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Amira
Cognitive scientists develop new take on old problem: why human language has so many words with multiple meanings - http://aminotes.tumblr.com/post...
Cognitive scientists develop new take on old problem: why human language has so many words with multiple meanings
Cognitive scientists develop new take on old problem: why human language has so many words with multiple meanings
"Ambiguity actually makes language more efficient, by allowing for the reuse of short, efficient sounds that listeners can easily disambiguate with the help of context. (...) By comparing certain properties of words to their numbers of meanings, the researchers confirmed their suspicion that shorter, more frequent words, as well as those that conform to the language’s typical sound patterns, are most likely to be ambiguous — trends that were statistically significant in all three languages. (...) It is “cognitively cheaper” to have the listener infer certain things from the context than to have the speaker spend time on longer and more complicated utterances. The result is a system that skews toward ambiguity, reusing the “easiest” words. Once context is considered, it’s clear that “ambiguity is actually something you would want in the communication system.” (...) - Amira from Bookmarklet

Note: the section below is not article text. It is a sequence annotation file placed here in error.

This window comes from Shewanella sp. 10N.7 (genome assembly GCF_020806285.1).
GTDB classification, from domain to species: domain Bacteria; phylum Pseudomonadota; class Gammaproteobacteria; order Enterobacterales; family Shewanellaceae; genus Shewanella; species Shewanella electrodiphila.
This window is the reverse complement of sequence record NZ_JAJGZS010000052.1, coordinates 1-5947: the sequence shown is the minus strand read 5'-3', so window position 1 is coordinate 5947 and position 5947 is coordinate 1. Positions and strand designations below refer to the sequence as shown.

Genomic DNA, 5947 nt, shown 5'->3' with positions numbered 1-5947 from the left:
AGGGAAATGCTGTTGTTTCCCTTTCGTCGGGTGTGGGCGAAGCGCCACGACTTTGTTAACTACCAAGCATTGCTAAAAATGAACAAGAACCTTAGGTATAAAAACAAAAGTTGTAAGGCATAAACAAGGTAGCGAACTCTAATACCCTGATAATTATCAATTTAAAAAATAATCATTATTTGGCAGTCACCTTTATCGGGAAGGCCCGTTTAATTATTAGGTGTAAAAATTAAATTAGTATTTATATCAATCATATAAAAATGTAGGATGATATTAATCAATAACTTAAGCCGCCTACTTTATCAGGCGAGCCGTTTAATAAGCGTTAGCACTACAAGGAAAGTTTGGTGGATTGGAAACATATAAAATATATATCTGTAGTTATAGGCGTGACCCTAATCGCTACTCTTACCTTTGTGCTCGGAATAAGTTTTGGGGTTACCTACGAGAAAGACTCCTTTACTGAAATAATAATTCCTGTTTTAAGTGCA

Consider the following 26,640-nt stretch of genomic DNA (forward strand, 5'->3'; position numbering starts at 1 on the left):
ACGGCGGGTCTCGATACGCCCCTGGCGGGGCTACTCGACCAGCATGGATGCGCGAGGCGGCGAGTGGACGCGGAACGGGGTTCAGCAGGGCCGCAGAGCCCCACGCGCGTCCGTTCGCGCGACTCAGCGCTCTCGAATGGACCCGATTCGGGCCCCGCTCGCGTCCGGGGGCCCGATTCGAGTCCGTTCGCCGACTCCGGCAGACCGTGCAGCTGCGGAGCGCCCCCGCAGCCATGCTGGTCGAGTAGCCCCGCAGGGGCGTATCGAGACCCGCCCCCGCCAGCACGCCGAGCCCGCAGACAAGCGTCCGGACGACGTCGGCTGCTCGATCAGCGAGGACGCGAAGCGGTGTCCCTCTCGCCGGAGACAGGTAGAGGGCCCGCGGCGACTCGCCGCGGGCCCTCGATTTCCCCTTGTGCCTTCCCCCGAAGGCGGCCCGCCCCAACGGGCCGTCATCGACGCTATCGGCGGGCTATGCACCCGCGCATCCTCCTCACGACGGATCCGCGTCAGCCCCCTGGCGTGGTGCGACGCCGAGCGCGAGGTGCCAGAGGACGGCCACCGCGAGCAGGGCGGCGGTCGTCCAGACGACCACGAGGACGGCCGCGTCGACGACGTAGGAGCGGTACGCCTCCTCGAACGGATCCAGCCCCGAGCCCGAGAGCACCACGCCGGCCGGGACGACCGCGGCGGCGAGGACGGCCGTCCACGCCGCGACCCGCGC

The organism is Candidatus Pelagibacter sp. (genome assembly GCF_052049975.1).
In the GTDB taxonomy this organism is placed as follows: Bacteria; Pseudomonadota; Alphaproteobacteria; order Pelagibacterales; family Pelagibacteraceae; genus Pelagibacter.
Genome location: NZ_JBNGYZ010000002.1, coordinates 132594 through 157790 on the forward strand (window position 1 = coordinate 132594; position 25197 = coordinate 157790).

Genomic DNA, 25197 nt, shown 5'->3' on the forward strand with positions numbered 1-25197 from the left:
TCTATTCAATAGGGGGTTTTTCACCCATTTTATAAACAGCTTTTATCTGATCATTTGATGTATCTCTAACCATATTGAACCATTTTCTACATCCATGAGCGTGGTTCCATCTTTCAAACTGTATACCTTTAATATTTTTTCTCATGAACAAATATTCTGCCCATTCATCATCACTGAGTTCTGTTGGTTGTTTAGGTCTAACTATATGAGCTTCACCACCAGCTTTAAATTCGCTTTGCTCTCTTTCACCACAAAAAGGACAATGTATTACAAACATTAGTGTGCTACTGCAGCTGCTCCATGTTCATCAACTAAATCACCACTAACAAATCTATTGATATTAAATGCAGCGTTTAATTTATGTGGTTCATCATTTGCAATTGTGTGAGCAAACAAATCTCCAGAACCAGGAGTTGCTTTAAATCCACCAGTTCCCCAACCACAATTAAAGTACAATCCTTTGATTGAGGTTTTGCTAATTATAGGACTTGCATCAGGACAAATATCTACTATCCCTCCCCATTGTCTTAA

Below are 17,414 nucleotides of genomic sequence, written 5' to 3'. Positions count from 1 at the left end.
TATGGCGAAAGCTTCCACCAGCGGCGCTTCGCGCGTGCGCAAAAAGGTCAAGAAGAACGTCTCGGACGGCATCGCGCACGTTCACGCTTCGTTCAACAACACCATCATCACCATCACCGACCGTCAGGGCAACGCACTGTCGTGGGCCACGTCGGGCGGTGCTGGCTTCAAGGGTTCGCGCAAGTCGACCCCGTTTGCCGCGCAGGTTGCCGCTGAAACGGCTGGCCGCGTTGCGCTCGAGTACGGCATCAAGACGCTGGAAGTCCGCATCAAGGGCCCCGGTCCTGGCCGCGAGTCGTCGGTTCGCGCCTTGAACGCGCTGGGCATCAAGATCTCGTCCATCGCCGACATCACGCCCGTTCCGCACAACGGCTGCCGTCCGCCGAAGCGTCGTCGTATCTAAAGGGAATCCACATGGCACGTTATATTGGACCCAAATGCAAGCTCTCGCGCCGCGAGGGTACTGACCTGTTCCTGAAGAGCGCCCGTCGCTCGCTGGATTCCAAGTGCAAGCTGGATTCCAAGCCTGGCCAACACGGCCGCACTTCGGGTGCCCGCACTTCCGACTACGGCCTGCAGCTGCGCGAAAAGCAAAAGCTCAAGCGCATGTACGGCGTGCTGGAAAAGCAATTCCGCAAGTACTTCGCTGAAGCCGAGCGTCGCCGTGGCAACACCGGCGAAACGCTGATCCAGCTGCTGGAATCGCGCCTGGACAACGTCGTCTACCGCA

“You would expect that since languages are constantly changing, they would evolve to get rid of ambiguity,” Wasow says. “But if you look at natural languages, they are massively ambiguous: Words have multiple meanings, there are multiple ways to parse strings of words. … This paper presents a really rigorous argument as to why that kind of ambiguity is actually functional for communicative purposes, rather than dysfunctional.” - Amira
this would explain why poetry books are usually the slimmest among publications -- it's cognitively cheaper for the reader to infuse meaning than for the poet to elaborate at length :-) - Adriano
I ain't even touchin' that one ^ - t-ra: WeirdnessSandwich
"But 'glory' doesn't mean 'a nice knock-down argument'," Alice objected. "When I use a word," Humpty Dumpty said, in a rather a scornful tone, "it means just what i choose it to mean -neither more nor less." "The question is," said Alice, "whether you can make words mean so many different things." "The question is," said Humpty Dumpty, "which is to be master -that's all." - Lewis Carroll/Through the looking-glass - Taha
"As long as words a different sense will bear, // And each may be his own interpreter, // Our airy faith will no foundation find; // The word’s a weathercock for every wind." — John Dryden, The Hind and the Panther (1687) :-) - Amira